EghtesadOnline: Iran wants to roll out a system for “securing online transactions and communications”, the outlines of which were ratified in the late Saturday session of the High Council of Cyberspace attended by President Hassan Rouhani.
Reportedly, the system will create a secure mechanism for identifying users and service providers undertaking online transactions.
According to the president’s website, the system will be used for securing “financial and technical transactions” and can impact “social and political” communications along with online content production and distribution.
No further details about the plan are available. Some observers have speculated that the government is planning to introduce a KYC (Know your customer) verification system. However, official sources have not yet confirmed that, according to Financial Tribune.
The role of startups as well as cyberspace potentials and threats were underscored by President Rouhani during the session.
Rouhani said modern technologies can help boost the quality of services offered to people while creating a more secure business environment.
He also highlighted the fact that technological solutions can be tapped for creating transparency in different markets.
The president reiterated his goal of creating jobs with the help of startups and tech firms by tapping cyberspace potentials.
Iranian state players differ over how to regulate the cyberspace, with more conservative voices highlighting what they consider “cyber threats” aimed at “distorting Iranians’ Islamic way of life”.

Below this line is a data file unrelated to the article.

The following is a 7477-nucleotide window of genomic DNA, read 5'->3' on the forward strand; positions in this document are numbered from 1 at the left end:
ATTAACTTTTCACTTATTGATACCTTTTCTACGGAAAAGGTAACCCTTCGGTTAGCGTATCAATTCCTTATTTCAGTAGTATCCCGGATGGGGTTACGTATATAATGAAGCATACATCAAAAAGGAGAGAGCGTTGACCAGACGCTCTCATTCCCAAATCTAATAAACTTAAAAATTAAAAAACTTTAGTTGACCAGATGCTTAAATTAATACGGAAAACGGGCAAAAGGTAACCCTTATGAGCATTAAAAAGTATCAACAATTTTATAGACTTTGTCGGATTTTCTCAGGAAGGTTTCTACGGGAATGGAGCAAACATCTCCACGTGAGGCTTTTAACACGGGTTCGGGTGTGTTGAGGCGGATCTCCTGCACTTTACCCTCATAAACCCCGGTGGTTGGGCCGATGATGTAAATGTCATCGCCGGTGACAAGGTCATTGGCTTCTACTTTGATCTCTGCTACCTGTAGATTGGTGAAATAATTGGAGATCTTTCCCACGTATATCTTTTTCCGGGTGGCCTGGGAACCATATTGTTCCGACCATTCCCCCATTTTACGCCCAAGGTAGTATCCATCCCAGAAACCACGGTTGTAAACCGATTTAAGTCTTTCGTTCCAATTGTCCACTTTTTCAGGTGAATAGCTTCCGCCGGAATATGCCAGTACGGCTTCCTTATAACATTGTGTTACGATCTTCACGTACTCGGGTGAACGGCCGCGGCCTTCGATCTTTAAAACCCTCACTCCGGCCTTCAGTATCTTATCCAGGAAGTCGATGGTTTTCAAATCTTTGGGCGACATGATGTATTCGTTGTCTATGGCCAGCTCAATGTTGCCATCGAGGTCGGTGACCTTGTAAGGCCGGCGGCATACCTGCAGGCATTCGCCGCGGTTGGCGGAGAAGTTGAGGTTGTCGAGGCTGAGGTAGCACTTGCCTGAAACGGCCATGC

Emphasizing the pivotal role of ICTs in enhancing the quality of services offered to citizens, Rouhani said concerns about the downsides of widespread activities of online platforms and services should not deter Iran from exploiting the potentials of cyberspace.
According to the president, all cyber threats can be curbed using the potentials of Iran’s National Information Network.
It is an independent domestic network that enables Iranians to communicate without relying on Internet hubs.
The national scheme comprises several projects, including but not limited to the expansion of the local fiber-optic network, installation of Internet Exchange Points and giving a boost to Content Delivery Networks.
ICT Minister Mohammad Javad Azari Jahromi was conspicuous by his absence, however other high-ranking officials were in attendance, including Parliament Speaker Ali Larijani, Judiciary Chief Ebrahim Raeisi, Commander-in-Chief of the Islamic Revolutionary Guards Corps Hossein Salami, Intelligence Minister Mahmoud Alavi-Tabar, President’s Chief of Staff Mahmoud Vaezi, Vice President for Science and Technology Sorena Sattari and Secretary of High Council of Cyberspace Abolhassan Firouzabadi.
Startups in the Limelight
In the past few weeks, startups and their role in addressing national issues have been pushed into the limelight by President Rouhani and his men.
During the Smart Iran Summit held at Iran’s International Conference Center on July 17, Rouhani highlighted the importance of startups in Iran’s economic development.
On the sidelines of the summit, managers of several Iranian startups met with the president behind closed doors. After the meeting, Rouhani heaped praise on startups for creating jobs and making life easier for people.
Without singling out a firm, he said, “One of these startups have created 1.6 million jobs in four years.”
He noted that with the help of a local startup, saffron farmers can now directly get connected to customers, preventing the meddling of dealers and easing business.
According to Rouhani, cyberspace and startups play a pivotal and undeniable role in socioeconomic development, including environment and water management.